'Made In Italy', 'Made In China' Or 'Made In Italy By Undocumented Chinese Workers': Why Consumers Should Care
Jan 21 2008
I had to laugh when I read of the new Italian government-financed advertising campaign featuring Isabella Rossellina that urges consumers to trust the Italian luxury industry (Source). Many within the luxury industry have been aware for some time that there is more to the "Made In Italy" label than meets the eye. While the average consumer is increasingly aware of the seedy origins of counterfeit goods, few outside the industry suspected that genuine luxury products are also plagued by some of the same issues: undocumented workers (mostly Chinese), clandestine sweatshops, human exploitation and substandard working conditions. Investigative reporting by Newsweek journalist Dana Thomas, author of Deluxe: How Luxury Lost Its Luster (The Penguin Press, 2007), released last August, and most recently a documentary on Italian television network RAI, have shed light on the less-than-flattering facts about an industry that banks on exclusivity, quality and tradition to justify increasingly hefty price tags for its wares. Prestigious Italian brands such as Prada, Dolce and Gabbana, and Gucci and arguably the entire Italian luxury goods industry as a whole may have been tainted by these most recent revelations hence the government-financed PR campaign.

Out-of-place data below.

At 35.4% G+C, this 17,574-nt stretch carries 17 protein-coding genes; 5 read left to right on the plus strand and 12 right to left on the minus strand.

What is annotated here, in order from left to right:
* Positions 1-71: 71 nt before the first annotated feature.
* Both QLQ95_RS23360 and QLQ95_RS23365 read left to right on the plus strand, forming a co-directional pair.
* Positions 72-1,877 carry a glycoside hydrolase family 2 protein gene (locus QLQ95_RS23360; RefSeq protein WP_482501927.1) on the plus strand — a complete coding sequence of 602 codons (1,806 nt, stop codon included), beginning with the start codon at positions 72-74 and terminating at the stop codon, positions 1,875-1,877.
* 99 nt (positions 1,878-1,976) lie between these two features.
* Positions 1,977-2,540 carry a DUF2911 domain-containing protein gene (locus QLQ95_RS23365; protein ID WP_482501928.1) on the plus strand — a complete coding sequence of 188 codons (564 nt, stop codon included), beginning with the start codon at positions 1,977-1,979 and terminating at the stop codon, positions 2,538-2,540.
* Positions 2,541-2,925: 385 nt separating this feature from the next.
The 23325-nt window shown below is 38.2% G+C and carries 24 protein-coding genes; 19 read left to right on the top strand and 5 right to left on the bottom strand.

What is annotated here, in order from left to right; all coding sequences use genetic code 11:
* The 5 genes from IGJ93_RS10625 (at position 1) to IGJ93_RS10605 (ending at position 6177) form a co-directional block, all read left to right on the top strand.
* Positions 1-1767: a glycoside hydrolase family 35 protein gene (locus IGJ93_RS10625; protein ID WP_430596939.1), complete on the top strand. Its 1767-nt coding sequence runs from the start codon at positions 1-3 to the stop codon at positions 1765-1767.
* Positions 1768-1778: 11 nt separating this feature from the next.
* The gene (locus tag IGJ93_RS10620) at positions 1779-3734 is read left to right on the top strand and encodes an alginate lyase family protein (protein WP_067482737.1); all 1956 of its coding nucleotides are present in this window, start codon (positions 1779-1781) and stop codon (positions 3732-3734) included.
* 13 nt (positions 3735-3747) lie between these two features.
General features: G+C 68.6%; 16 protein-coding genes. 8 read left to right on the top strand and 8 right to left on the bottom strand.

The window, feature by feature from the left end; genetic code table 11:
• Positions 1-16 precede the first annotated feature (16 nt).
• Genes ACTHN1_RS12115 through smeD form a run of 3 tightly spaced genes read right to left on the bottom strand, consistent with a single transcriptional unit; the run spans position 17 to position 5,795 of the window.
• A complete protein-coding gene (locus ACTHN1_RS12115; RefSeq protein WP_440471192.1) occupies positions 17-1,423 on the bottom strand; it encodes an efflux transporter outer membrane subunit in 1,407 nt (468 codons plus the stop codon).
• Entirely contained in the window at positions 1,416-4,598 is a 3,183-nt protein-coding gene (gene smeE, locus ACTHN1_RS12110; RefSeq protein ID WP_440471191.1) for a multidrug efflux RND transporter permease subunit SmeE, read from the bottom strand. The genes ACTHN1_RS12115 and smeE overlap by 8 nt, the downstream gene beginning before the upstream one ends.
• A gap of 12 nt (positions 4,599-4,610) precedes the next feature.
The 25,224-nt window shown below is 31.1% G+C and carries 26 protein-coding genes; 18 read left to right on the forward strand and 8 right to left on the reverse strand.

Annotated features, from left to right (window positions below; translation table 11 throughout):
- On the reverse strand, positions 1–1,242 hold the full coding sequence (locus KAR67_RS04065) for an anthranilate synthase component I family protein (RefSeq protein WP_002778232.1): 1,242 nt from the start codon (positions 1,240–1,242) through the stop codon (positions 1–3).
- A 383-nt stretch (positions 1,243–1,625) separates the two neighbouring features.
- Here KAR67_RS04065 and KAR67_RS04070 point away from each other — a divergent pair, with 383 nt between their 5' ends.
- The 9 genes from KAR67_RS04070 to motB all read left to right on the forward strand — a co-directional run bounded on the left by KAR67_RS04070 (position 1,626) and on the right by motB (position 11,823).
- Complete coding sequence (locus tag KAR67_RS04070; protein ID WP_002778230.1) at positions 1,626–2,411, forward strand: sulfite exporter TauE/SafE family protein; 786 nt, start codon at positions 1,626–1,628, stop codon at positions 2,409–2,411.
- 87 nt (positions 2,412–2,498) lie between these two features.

Please note that the products appearing above are for illustrative purposes only. They do not necessarily represent the products which were featured in the RAI documentary.
What seems to have struck a cord with Italian viewers is the fact that luxury brands continue to exact increasingly exorbitant sums for goods that cost them only a fraction of the hefty price tag to produce, thanks in large part to the toil of undocumented workers and all the human misery it entails. It's unclear to me whether the outrage stems from the fact that Italians feel duped by these brands, the moral outrage over the human misery involved or the hit to their national pride resulting from the loss of prestige of the "Made In Italy" label. Perhaps it is all three factors combined. What is clear however is that for many Italians the myth of the supremacy of their long and venerable tradition of craftsmanship has been shattered, and the denials from the brands involved appear not to have quelled the outrage. While I personally feel encouraged by this, the issues of counterfeiting, sub-contracting and European regulatory standards for labeling luxury goods, most notably the "substantial transformation" standard, are complex and much more is needed to properly address them.